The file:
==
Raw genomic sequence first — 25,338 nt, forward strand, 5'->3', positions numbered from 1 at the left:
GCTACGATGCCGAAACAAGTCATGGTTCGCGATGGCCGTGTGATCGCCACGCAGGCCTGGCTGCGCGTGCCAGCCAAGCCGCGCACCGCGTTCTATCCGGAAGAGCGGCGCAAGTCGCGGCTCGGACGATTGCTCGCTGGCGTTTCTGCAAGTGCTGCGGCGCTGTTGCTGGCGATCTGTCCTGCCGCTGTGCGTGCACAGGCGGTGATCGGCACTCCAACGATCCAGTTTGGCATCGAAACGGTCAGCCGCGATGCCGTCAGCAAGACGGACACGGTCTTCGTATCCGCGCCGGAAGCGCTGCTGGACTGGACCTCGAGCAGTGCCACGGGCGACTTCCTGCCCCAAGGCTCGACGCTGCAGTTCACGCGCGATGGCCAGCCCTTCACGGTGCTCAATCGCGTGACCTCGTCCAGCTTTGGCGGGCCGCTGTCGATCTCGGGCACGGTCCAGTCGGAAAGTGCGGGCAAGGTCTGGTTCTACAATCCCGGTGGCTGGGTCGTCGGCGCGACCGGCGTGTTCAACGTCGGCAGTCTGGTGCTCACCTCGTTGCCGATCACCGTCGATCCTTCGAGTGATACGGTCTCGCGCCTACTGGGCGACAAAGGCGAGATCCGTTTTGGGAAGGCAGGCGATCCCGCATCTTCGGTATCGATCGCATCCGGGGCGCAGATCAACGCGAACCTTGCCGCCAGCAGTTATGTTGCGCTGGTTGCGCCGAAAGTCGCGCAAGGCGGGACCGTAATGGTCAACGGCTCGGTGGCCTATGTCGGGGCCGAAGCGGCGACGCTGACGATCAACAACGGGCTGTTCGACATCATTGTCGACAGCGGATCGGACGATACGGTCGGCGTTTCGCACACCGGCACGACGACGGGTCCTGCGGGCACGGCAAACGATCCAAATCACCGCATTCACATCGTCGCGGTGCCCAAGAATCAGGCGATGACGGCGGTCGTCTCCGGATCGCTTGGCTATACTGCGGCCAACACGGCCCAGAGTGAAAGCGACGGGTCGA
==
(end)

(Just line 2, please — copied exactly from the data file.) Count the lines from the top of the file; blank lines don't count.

GCTACGATGCCGAAACAAGTCATGGTTCGCGATGGCCGTGTGATCGCCACGCAGGCCTGGCTGCGCGTGCCAGCCAAGCCGCGCACCGCGTTCTATCCGGAAGAGCGGCGCAAGTCGCGGCTCGGACGATTGCTCGCTGGCGTTTCTGCAAGTGCTGCGGCGCTGTTGCTGGCGATCTGTCCTGCCGCTGTGCGTGCACAGGCGGTGATCGGCACTCCAACGATCCAGTTTGGCATCGAAACGGTCAGCCGCGATGCCGTCAGCAAGACGGACACGGTCTTCGTATCCGCGCCGGAAGCGCTGCTGGACTGGACCTCGAGCAGTGCCACGGGCGACTTCCTGCCCCAAGGCTCGACGCTGCAGTTCACGCGCGATGGCCAGCCCTTCACGGTGCTCAATCGCGTGACCTCGTCCAGCTTTGGCGGGCCGCTGTCGATCTCGGGCACGGTCCAGTCGGAAAGTGCGGGCAAGGTCTGGTTCTACAATCCCGGTGGCTGGGTCGTCGGCGCGACCGGCGTGTTCAACGTCGGCAGTCTGGTGCTCACCTCGTTGCCGATCACCGTCGATCCTTCGAGTGATACGGTCTCGCGCCTACTGGGCGACAAAGGCGAGATCCGTTTTGGGAAGGCAGGCGATCCCGCATCTTCGGTATCGATCGCATCCGGGGCGCAGATCAACGCGAACCTTGCCGCCAGCAGTTATGTTGCGCTGGTTGCGCCGAAAGTCGCGCAAGGCGGGACCGTAATGGTCAACGGCTCGGTGGCCTATGTCGGGGCCGAAGCGGCGACGCTGACGATCAACAACGGGCTGTTCGACATCATTGTCGACAGCGGATCGGACGATACGGTCGGCGTTTCGCACACCGGCACGACGACGGGTCCTGCGGGCACGGCAAACGATCCAAATCACCGCATTCACATCGTCGCGGTGCCCAAGAATCAGGCGATGACGGCGGTCGTCTCCGGATCGCTTGGCTATACTGCGGCCAACACGGCCCAGAGTGAAAGCGACGGGTCGA